6 steps to managing your company's physical climate risks

Editor's note: This is the first post in a new regular series featuring extracts from The DōShorts Sustainable Business Collection, short books that offer practical and expert solutions to emerging sustainability challenges.

This article is extracted from the book "Adapting to Climate Change: 2.0 Enterprise Risk Management" by Dr. Mark Trexler and Laura Kosloff. (Dō Sustainability, March 2013)

Developing a climate change adaptation strategy does not mean having to "climate proof" a company's operations against conditions that might not appear for decades into the future. But it does suggest that near-term decisions consider future climate risk in order to minimize future stranded investments, and to hedge against potentially accelerating climate change. Expanding one's perspective to climate change should generate several benefits:

  • The massive amount of "noise" associated with today's weather patterns complicates the process of figuring out what you are adapting to; clear conclusions can be hard to find. Taking a longer-term view as part of a climate change adaptation strategy can help in interpreting near-term trends as well.
  • Adapting to the weather, done at the local level by operational staff, can result in a patchwork of responses to changing climatic conditions that confuses stakeholders and complicates corporatewide investment decisions. A coherent climate change adaptation response will be based on corporatewide risk management principles, helping avoid such confusion.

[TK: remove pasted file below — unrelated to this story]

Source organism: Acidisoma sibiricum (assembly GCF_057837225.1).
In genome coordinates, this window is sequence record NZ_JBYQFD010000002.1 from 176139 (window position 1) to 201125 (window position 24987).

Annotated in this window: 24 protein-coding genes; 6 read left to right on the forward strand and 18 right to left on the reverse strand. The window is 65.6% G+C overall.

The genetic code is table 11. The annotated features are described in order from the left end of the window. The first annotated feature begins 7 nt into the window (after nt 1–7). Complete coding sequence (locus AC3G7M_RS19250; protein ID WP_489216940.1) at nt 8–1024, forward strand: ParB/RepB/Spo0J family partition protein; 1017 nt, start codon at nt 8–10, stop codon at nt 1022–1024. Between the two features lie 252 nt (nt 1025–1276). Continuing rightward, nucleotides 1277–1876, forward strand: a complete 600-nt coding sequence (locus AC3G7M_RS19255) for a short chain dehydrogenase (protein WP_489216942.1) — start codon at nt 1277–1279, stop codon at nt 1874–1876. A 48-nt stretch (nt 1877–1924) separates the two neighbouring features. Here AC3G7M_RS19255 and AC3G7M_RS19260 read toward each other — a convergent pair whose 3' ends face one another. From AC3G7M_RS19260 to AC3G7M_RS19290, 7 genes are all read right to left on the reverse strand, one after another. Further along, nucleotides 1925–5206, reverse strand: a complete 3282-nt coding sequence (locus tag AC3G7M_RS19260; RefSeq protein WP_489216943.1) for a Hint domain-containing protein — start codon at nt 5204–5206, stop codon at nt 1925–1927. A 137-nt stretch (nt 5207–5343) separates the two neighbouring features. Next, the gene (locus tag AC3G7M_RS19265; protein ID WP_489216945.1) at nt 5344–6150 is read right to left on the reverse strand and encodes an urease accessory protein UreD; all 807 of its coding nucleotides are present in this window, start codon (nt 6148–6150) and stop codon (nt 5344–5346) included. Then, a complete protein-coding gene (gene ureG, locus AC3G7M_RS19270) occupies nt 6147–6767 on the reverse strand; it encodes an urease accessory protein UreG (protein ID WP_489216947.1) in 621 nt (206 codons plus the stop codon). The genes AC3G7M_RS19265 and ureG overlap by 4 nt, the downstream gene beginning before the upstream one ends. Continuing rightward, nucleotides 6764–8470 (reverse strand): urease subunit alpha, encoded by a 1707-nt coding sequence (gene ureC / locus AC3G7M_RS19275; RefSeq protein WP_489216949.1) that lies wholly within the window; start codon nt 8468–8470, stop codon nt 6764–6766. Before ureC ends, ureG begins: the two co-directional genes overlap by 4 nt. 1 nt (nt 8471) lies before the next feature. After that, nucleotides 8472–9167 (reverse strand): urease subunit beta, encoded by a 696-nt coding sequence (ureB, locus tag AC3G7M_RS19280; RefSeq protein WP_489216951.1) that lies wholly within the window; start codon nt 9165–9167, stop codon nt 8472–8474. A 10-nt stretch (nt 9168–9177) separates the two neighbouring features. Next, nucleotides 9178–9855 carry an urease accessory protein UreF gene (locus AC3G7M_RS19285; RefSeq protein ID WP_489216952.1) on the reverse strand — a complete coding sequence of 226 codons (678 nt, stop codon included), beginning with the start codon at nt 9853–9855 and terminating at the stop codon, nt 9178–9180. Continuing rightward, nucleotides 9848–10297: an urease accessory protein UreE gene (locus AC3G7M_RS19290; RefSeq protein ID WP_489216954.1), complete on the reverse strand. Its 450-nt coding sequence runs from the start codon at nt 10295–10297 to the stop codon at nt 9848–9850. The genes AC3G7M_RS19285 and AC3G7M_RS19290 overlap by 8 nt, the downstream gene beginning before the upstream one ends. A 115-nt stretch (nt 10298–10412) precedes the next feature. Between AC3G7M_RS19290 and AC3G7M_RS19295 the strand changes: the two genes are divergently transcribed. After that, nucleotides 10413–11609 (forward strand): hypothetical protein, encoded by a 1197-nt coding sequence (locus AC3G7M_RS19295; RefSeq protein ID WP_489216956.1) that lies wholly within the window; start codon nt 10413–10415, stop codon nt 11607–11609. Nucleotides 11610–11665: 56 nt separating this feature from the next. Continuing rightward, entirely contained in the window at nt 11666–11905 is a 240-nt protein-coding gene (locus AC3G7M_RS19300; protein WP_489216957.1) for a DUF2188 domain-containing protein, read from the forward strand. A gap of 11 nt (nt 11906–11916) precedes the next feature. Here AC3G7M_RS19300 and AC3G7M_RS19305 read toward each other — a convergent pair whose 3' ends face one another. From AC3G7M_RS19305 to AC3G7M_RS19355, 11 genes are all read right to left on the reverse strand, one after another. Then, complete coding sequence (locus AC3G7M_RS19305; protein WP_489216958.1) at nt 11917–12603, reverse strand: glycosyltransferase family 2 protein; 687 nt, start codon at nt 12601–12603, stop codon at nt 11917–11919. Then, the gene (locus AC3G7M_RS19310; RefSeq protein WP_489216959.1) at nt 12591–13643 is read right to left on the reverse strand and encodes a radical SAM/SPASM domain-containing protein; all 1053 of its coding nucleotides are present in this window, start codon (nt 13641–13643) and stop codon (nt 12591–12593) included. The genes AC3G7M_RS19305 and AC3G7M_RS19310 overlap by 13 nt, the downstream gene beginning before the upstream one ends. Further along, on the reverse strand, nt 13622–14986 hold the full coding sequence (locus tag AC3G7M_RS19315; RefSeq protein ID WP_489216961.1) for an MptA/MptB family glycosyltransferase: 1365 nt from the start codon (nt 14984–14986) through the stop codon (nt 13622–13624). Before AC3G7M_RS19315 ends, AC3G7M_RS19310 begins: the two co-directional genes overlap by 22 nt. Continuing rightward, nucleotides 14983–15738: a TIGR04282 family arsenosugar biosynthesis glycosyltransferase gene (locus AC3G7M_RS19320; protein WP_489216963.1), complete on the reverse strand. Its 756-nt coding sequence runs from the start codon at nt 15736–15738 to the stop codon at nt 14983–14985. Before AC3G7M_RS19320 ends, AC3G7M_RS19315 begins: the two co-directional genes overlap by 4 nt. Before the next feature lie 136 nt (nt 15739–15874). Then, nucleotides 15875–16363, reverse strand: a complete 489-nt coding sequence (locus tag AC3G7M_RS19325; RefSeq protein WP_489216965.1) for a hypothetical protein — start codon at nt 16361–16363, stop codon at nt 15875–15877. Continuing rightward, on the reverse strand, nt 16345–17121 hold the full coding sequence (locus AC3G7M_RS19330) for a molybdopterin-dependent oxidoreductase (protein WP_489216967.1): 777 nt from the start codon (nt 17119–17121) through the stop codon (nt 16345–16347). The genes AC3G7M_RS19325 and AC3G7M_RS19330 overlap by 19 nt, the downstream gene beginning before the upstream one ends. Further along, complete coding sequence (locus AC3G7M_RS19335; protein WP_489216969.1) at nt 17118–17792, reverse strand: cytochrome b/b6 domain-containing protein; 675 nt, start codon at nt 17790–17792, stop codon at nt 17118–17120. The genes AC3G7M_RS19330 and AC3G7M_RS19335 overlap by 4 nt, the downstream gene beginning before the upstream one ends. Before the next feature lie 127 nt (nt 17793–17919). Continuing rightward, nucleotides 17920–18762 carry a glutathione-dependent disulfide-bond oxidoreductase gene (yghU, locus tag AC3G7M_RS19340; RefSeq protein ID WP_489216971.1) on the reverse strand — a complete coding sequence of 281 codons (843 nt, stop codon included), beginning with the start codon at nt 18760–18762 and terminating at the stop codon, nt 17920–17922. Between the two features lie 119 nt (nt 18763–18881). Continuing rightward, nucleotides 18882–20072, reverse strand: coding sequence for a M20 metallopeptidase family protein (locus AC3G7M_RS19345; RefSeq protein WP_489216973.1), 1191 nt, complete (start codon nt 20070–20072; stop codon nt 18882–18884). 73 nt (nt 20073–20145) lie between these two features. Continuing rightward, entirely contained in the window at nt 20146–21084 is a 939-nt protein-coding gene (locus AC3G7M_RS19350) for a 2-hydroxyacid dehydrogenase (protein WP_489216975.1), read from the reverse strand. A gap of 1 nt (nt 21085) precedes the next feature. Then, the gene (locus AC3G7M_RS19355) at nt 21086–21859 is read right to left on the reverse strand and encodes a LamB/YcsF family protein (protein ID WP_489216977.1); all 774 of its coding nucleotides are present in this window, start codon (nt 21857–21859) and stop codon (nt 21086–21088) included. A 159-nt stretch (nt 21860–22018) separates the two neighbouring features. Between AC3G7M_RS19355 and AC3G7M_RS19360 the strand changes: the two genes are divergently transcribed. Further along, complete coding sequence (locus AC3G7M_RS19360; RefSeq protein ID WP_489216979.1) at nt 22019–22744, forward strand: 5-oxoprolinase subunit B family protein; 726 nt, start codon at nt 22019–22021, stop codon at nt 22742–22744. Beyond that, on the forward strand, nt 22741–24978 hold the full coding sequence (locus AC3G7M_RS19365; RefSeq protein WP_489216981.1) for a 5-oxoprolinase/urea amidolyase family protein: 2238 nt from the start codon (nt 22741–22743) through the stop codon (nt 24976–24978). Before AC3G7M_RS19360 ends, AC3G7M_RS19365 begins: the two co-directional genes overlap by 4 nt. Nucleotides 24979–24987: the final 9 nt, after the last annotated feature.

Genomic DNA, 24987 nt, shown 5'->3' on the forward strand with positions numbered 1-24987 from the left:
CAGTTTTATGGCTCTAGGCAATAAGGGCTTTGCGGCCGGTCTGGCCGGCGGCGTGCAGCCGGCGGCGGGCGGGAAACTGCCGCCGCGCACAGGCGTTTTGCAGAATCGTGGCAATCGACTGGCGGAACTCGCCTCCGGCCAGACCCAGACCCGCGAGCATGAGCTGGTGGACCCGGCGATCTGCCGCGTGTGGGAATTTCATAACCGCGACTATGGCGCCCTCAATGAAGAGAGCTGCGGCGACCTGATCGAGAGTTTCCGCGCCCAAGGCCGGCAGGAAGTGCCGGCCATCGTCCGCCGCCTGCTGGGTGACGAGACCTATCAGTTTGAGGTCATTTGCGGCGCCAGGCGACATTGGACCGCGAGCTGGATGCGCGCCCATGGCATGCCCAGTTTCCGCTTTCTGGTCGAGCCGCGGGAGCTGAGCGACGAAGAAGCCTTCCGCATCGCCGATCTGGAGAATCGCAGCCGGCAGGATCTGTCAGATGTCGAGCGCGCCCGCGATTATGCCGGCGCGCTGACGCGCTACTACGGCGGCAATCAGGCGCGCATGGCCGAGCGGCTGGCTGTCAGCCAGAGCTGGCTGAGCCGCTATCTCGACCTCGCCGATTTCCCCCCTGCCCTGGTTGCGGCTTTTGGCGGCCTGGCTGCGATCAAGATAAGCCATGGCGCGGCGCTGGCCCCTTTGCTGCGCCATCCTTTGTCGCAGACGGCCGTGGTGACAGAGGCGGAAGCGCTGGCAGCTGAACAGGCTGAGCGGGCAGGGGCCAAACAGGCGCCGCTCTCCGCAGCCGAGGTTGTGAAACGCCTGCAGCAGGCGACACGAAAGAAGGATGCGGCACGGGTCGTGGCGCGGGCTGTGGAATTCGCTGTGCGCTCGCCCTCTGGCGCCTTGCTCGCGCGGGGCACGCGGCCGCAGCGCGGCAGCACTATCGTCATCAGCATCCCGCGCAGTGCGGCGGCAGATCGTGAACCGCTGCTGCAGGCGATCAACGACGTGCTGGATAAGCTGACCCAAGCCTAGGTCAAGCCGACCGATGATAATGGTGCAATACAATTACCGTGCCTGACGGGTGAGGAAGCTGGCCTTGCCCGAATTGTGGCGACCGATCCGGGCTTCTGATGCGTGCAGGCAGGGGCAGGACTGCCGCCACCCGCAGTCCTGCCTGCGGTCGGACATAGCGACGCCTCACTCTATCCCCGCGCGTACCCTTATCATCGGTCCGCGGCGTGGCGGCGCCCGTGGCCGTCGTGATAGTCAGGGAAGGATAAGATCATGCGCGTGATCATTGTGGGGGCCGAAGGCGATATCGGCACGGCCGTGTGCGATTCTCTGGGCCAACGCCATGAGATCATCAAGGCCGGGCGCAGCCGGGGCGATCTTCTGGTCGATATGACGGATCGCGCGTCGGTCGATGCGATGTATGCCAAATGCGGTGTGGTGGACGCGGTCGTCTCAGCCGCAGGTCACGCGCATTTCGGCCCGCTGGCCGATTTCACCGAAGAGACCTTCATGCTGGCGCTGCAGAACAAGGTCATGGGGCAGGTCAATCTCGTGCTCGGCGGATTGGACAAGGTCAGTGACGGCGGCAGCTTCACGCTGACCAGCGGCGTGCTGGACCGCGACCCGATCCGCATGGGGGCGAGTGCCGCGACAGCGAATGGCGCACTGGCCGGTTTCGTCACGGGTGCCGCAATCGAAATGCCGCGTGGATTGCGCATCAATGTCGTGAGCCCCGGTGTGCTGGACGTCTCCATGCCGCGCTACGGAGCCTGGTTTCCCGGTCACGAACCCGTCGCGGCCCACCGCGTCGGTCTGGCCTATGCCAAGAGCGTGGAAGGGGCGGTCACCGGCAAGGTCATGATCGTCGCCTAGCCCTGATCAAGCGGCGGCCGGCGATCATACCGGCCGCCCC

• Focusing only on "the weather" may leave game-changing risks and opportunities unidentified. What if a company's entire business model is at risk over the next 20 to 40 years due to "high confidence" climate forecasts? Shouldn't that information find its way to the C-suite before it finds its way to investors, allowing the company to consider and manage both climate and brand risks?

When decisionmakers suggest that they're doing as much as they can, and can't go further in addressing climate risks, they are implicitly answering either the "Is it worth it?" or "Can I do it?" questions in the negative. For companies with long-term assets, or with vulnerable operations and supply chains, understanding and managing climate change risks is prudent enterprise risk management. Many companies are likely failing this prudency test, simply because they're not asking the right risk management questions.

If a company does decide to expand its risk management horizons from today's weather to future climate change, the remaining question really is: How can a company develop an approach to reducing business uncertainty around future climate change that is both practical and cost-effective in the short term, and which continues to learn over time from better information that can further reduce uncertainty.

Next page: Nate Silver's take on climate adaptation